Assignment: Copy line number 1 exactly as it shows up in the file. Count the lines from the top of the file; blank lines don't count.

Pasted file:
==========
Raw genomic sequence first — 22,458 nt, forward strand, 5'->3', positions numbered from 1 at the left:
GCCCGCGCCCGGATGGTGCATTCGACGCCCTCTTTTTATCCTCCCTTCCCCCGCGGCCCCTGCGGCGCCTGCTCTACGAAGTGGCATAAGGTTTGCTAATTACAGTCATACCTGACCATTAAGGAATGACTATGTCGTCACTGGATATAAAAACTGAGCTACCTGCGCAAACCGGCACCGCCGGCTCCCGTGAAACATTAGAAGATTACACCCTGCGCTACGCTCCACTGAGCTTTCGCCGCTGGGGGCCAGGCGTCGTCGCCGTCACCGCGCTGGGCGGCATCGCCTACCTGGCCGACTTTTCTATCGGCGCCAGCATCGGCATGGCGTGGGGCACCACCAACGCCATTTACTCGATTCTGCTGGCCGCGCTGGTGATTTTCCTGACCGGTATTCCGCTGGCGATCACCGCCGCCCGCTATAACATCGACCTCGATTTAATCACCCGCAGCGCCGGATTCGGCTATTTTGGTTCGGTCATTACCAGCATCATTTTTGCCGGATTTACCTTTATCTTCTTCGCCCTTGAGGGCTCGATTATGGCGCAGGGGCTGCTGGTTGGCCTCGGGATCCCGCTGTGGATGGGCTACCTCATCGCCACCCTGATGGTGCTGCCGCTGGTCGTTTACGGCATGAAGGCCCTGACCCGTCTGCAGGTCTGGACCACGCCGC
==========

Raw genomic sequence first — 22,458 nt, forward strand, 5'->3', positions numbered from 1 at the left: